5 lessons from Longshot, a magazine made in 48 hours

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Weekends bring out the avocation in people. Some rock-climb. Other people play in basketball leagues. Hobbyists build robots. My friends and I make magazines.

I co-founded Longshot Magazine with Mat Honan and Sarah Rich a few months ago. Our mission: to occasionally come together to write, edit, design, and ship a magazine in 48 hours. We accept contributions from all over the world and do it all with basically no money. It’s sort of insane, but also tremendously fun and a great way to learn new skills. (We don’t really make any money from it, but that’s also completely beside the point.)

Everything we do is made possible by the new (free) technological tools out there. But we’re the ones that have to figure out how to deploy — in what constellations, in what order — to actually run a magazine. Steel, engines, an assembly line, and some workers don’t just make cars on their own; you have to figure out how it works.

Lesson 1: Magcloud makes it possible.

Magcloud is a print-on-demand service run by HP. They allow you to put out a 60-page glossy, perfect-bound magazine for about $10 (if you give them an ad on the backpage, etc). What they allow you to do is start a magazine without the money you’d need to actually print the thing. (More on the economics of it later).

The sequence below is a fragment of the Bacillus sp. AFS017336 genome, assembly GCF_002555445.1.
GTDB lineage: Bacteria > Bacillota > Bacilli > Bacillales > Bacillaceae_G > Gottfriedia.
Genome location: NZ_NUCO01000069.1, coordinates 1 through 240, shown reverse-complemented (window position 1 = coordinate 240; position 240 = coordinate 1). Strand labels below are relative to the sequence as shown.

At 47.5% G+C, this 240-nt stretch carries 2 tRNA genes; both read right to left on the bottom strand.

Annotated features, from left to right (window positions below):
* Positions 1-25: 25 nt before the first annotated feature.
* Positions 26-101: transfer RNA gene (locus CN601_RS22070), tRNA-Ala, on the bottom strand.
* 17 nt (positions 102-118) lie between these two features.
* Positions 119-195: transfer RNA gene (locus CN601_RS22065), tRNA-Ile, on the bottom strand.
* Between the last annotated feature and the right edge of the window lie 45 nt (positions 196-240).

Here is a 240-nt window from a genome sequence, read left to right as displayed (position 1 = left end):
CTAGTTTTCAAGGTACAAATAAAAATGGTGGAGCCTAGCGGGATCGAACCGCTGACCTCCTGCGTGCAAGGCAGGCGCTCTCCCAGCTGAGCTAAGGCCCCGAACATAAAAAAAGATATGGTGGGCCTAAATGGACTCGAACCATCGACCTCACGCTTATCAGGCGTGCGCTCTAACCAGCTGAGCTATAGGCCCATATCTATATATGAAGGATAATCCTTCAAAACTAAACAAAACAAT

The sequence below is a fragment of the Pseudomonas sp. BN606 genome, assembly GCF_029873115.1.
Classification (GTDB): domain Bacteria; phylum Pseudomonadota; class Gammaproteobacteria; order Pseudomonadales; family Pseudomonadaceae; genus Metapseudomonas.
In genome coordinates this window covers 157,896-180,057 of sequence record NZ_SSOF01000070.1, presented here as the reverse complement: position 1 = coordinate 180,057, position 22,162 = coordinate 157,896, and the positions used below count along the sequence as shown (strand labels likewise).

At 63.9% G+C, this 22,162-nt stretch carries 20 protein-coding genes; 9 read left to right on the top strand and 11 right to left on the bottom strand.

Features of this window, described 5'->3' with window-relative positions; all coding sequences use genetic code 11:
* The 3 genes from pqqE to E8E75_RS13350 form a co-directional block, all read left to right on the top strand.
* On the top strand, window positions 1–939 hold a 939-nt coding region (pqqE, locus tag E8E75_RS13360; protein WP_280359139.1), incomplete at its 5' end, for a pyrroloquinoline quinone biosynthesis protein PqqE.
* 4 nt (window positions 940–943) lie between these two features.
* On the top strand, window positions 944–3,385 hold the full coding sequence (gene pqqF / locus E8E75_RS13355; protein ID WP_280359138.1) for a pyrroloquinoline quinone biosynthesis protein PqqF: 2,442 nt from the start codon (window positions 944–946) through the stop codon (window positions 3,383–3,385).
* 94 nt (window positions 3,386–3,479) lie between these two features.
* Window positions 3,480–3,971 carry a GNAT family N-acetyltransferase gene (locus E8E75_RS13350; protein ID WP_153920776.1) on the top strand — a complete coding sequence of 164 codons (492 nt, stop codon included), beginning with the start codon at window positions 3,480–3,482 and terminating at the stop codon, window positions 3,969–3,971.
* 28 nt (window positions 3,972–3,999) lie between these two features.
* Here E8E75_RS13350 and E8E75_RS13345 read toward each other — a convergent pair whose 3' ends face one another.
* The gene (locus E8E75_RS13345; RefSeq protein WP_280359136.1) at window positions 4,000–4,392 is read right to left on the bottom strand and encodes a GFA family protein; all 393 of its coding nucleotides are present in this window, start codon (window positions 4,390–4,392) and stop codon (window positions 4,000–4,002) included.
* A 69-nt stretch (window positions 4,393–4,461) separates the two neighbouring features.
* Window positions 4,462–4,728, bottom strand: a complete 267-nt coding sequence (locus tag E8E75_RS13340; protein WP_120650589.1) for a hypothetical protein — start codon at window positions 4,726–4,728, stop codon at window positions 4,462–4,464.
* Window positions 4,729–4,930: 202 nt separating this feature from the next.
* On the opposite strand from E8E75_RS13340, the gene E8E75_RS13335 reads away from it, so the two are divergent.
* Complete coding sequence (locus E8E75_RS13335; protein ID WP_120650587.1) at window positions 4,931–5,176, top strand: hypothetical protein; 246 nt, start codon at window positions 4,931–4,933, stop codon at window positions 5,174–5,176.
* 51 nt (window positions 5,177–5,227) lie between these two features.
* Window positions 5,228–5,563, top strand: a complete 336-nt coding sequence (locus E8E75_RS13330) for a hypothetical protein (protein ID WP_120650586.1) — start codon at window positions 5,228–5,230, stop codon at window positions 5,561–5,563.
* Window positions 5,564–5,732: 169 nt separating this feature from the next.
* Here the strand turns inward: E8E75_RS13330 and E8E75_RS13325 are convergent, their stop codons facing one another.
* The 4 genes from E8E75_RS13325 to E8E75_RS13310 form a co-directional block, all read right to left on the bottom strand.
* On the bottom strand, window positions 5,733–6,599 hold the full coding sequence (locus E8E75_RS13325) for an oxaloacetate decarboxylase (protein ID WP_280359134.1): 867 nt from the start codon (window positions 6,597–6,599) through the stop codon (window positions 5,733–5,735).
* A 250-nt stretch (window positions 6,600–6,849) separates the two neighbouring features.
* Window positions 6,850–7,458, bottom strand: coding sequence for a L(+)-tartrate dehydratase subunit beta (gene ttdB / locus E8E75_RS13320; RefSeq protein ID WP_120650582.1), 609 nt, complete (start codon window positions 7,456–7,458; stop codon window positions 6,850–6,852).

Lesson 2: Twitter makes it work.

Twitter is the social ligature of our project, and (I would say) of creatives more generally. We pretty much only get the word out about Longshot through Twitter and an email list. Yet thousands of people have sent in submissions and more than a hundred have dedicated serious amounts of time to the production of the magazine.

The thing about Twitter is that it’s interest-based, but the cost of following someone is low, so you tend to branch out beyond your tight work circle and your friend network. The end result is that these sparse networks grow and mature. One thing they lack is a focal point. I think Longshot (and other meatspace and/or short term events) distill these diffuse groups. Perhaps a better metaphor is that it allows us to conduct some of the electric serendipity of Twitter into a specific vessel. In the early days of batteries, they were called, “accumulators.” Maybe Longshot is an accumulator for Twitter.

Full story: 5 Lessons from Longshot, A Magazine Made in 48 Hours –  The Atlantic